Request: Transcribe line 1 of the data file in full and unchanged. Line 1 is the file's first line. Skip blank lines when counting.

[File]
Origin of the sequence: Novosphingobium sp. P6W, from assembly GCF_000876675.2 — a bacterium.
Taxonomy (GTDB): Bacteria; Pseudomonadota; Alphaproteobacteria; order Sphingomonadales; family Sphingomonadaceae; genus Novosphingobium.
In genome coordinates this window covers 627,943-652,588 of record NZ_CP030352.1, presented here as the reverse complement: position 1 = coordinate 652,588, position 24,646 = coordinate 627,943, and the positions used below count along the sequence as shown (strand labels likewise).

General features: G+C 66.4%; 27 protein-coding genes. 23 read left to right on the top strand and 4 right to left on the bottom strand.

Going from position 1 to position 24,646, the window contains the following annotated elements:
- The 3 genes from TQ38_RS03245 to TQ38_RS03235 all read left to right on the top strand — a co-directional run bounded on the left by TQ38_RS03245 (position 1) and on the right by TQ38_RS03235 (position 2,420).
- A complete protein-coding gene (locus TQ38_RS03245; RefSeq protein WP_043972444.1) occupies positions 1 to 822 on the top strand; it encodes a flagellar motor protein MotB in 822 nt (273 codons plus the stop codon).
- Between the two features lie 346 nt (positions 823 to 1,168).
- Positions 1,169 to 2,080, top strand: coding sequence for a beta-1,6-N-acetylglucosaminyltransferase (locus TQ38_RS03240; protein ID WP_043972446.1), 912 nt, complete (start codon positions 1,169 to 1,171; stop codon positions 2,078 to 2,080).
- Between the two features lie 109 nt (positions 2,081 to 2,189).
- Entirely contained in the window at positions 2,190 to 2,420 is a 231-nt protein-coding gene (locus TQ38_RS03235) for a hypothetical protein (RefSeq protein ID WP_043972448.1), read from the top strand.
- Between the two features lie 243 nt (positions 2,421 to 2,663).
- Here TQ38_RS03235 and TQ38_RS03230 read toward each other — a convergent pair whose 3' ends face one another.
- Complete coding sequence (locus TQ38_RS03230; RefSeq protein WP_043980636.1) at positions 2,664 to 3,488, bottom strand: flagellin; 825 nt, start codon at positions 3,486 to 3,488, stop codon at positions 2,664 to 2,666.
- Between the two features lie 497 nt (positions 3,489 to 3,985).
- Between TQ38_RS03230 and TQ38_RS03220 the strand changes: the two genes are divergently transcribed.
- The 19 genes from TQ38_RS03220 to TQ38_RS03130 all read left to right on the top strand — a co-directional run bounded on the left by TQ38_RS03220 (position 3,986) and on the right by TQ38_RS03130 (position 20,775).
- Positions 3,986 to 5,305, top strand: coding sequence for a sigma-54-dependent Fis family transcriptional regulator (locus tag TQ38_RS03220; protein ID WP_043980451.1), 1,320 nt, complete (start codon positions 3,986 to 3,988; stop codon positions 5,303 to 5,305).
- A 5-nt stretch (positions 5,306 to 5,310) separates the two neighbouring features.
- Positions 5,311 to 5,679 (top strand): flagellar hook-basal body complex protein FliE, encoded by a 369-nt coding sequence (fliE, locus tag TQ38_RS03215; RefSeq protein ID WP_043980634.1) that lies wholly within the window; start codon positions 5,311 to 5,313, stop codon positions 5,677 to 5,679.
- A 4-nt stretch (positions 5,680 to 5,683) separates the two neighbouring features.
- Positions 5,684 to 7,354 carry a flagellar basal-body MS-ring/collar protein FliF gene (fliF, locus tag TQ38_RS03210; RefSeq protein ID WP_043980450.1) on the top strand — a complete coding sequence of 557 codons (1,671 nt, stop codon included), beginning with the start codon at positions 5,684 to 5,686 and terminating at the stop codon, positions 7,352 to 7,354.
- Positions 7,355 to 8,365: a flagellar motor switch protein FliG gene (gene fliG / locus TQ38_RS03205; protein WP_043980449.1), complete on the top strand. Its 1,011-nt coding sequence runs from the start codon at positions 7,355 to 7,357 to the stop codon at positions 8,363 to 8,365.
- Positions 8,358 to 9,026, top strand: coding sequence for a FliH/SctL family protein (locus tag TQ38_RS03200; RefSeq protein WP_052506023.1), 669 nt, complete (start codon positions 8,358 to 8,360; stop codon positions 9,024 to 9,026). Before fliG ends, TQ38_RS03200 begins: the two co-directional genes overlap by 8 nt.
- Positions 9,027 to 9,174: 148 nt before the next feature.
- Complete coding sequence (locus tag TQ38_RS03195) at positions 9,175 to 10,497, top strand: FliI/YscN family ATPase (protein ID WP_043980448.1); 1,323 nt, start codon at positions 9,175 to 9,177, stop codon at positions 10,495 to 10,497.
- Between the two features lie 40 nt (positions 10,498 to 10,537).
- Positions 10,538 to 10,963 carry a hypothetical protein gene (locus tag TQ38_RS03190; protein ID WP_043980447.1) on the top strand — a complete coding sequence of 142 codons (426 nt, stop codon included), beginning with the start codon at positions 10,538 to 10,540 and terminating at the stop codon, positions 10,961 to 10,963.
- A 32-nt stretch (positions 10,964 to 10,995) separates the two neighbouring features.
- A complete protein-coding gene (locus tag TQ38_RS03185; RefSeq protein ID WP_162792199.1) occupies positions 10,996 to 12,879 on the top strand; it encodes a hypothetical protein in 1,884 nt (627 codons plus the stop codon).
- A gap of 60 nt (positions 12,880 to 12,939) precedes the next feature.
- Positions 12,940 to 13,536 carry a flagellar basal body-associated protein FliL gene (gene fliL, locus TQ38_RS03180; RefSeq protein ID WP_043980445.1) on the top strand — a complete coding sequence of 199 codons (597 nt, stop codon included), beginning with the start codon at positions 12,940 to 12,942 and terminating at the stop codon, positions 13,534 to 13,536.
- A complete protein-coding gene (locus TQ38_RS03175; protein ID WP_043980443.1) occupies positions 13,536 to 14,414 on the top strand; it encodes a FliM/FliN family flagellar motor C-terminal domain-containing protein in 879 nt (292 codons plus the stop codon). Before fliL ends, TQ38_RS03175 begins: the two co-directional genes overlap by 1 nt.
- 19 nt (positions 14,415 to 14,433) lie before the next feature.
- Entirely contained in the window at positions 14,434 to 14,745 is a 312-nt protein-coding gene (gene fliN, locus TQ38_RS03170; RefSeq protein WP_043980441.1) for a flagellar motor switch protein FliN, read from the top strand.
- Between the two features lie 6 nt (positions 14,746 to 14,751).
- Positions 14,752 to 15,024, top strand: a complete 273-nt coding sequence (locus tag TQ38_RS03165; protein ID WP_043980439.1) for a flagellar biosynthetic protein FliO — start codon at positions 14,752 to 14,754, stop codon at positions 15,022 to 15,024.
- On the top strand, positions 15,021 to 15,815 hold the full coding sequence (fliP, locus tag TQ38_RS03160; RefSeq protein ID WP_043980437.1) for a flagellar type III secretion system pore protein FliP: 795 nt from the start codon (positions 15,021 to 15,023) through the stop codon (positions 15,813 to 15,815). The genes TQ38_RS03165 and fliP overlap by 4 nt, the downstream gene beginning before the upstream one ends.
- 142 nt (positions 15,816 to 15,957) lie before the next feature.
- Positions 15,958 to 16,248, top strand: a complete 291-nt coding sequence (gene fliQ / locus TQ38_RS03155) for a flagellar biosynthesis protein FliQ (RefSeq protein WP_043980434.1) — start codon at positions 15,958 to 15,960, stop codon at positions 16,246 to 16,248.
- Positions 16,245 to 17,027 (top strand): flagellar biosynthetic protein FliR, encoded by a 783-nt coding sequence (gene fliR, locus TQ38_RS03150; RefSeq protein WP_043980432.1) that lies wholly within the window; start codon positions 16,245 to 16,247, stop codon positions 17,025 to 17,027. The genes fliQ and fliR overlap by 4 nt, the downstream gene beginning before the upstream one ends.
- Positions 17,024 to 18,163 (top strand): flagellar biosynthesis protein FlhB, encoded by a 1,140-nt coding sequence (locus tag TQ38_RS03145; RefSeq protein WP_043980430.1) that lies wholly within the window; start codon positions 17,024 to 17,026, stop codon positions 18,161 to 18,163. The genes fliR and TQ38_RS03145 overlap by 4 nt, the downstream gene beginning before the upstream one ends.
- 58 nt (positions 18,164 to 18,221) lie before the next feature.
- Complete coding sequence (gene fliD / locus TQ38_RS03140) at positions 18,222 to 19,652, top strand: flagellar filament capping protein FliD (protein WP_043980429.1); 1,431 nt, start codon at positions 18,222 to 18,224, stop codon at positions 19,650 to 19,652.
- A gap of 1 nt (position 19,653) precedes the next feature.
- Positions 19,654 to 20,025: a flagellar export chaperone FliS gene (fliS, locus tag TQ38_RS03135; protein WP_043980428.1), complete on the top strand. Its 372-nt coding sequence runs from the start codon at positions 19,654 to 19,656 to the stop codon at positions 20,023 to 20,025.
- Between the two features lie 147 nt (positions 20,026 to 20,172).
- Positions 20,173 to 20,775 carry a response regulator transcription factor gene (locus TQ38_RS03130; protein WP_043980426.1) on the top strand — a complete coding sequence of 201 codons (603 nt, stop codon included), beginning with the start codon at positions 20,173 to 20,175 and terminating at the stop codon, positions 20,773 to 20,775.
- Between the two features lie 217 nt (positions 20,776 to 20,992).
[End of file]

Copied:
Origin of the sequence: Novosphingobium sp. P6W, from assembly GCF_000876675.2 — a bacterium.